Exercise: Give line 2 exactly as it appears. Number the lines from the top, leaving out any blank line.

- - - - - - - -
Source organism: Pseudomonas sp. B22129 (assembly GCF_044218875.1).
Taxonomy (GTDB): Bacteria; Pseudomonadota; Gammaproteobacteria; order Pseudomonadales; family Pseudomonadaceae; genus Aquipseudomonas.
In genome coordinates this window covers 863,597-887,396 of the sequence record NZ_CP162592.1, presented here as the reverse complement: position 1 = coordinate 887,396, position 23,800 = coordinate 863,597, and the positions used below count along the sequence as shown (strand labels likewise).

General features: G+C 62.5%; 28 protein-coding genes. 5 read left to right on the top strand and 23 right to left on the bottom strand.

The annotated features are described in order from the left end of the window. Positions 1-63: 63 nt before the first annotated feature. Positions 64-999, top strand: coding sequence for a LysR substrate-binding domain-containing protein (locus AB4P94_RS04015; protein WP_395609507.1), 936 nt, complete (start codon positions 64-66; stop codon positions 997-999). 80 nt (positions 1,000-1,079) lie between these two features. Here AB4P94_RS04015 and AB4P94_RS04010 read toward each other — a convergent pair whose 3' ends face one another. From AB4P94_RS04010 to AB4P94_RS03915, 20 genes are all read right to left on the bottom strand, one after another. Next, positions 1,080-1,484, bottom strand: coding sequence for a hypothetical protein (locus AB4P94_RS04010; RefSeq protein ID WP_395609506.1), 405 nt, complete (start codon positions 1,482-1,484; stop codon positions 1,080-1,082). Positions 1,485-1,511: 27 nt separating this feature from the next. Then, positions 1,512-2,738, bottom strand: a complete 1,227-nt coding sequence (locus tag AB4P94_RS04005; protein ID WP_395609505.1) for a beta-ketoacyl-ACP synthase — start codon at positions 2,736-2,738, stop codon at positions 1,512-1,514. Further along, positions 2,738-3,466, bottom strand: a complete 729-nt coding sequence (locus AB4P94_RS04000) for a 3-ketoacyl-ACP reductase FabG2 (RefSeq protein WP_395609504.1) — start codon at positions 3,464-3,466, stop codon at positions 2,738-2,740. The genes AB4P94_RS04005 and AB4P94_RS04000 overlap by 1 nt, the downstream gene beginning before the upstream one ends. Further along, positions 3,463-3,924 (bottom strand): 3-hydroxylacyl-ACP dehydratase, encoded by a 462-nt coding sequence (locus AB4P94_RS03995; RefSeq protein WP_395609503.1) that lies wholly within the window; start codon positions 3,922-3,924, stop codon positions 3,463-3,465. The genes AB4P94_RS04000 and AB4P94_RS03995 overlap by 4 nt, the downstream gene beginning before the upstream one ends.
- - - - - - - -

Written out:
Taxonomy (GTDB): Bacteria; Pseudomonadota; Gammaproteobacteria; order Pseudomonadales; family Pseudomonadaceae; genus Aquipseudomonas.